Inflation is measured by the CPI (Consumer Price Index) and economic growth is gauged by GDP (Gross Domestic Product), which are both released by the Department of Commerce each month. As a barometer of general prices throughout the country as well as current economic activity, both indices help identify any possible stagflation scenarios.

Managing your way through this current economic time can be challenging. It would seem that rates will remain low for the near future, certainly into 2017. The Fed may make minor adjustments, but I don’t think we will see any drastic increases. Wall Street needs better earnings to keep it going, I think they have had their fill of low rates. It’s a good time to review where you are at, and how your plans are shaping up for the year. Additionally, now is the time to start the final work for income tax reduction strategies, as we finish the third quarter. It much better to do this now rather than starting in December!

The current low rate environment, is no longer an effort to keep fueling Wall Street, but in an effort to keep the Federal Government afloat (they are the largest borrower in the world). If rates increase for the government, then ALL TAXES must go up to pay for the increases in interest payments. Don’t get me wrong, lower rates do help the Market, but the Market has adpted to lower rates for some time.  Now the Federal Government needs to get its borrowing under control for the rest of the economy to move forward. (See Feed the Pig Article)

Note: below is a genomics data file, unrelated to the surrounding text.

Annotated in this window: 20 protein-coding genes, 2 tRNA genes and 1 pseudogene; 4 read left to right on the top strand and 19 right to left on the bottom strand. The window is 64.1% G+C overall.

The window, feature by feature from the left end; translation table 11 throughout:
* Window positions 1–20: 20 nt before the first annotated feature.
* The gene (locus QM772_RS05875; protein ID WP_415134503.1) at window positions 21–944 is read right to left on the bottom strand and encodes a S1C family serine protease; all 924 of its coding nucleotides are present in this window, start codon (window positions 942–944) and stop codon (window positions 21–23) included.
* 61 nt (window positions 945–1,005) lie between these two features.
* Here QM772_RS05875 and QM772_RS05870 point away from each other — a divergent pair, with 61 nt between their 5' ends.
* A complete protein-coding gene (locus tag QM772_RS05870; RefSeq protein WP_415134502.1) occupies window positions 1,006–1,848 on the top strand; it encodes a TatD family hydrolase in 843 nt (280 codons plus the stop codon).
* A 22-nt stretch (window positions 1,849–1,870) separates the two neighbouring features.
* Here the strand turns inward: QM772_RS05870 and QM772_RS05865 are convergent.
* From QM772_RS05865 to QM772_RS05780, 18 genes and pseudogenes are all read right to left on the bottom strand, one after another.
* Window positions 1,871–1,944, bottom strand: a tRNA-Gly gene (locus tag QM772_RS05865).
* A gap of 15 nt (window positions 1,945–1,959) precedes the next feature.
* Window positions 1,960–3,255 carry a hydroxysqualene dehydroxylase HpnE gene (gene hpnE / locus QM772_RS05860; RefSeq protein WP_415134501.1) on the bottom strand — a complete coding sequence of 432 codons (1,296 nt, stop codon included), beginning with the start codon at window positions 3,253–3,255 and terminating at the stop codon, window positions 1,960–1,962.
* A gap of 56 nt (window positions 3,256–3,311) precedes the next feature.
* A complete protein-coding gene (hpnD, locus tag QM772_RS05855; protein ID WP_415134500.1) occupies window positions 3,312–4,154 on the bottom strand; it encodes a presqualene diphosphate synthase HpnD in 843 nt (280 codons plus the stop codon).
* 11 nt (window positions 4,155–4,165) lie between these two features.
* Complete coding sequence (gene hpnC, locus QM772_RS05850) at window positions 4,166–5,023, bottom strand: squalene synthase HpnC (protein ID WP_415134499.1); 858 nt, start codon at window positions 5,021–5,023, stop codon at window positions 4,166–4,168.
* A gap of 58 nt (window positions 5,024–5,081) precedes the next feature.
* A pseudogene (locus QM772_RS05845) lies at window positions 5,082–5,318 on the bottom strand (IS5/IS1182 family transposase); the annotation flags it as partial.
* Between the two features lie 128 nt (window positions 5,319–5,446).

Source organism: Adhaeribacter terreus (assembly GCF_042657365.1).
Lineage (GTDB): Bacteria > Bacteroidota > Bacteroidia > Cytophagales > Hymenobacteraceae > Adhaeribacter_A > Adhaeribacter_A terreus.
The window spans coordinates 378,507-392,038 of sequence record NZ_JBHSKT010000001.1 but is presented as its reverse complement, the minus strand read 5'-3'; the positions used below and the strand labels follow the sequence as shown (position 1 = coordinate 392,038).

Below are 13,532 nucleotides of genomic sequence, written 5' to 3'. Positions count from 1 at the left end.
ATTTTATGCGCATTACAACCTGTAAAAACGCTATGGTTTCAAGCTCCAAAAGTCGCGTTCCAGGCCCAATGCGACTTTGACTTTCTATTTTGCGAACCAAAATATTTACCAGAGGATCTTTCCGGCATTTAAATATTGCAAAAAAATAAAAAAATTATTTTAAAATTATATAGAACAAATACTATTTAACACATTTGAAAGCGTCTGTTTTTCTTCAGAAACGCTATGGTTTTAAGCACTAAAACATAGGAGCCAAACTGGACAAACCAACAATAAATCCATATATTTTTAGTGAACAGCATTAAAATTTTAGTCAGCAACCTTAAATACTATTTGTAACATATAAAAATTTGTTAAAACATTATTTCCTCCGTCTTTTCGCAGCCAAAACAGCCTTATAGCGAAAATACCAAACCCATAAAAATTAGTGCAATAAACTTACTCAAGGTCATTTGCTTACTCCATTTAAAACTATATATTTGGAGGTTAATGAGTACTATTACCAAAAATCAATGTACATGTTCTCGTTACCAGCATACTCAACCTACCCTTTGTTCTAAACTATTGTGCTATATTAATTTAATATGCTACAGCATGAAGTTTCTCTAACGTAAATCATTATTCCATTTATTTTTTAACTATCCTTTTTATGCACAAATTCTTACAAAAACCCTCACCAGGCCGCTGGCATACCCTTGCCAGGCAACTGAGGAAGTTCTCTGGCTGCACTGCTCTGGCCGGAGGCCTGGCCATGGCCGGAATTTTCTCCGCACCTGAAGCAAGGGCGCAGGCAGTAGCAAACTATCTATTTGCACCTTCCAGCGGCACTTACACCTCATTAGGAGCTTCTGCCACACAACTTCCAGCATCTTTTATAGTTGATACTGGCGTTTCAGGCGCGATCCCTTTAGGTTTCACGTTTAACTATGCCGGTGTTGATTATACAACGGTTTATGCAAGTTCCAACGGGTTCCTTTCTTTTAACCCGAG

Sources: EuroStat, Dept. of Commerce, BEA, Federal Reserve, ECB


"So that the record of history is absolutely crystal clear. That there is no alternative way, so far discovered, of improving the lot of the ordinary people that can hold a candle to the productive activities that are unleashed by a free enterprise system."  Milton Friedman

Topics: Economy, Interest Rates, Great Recession, Brexit, Stagflation

How Interest Rates Feed the Pig

Posted by Wendell Brock, MBA, ChFC on Fri, Jul 22, 2016

Interest rates are the economic rain to the world economy. Like rain, when there is too much, it causes flooding and will swamp growth; not enough and a drought ensues then economies don’t thrive. The Fed controls the spicket. Current rates are hurting savers and the retired. While at the same time allowing the government to borrow trillions to grow at dirt cheap rates.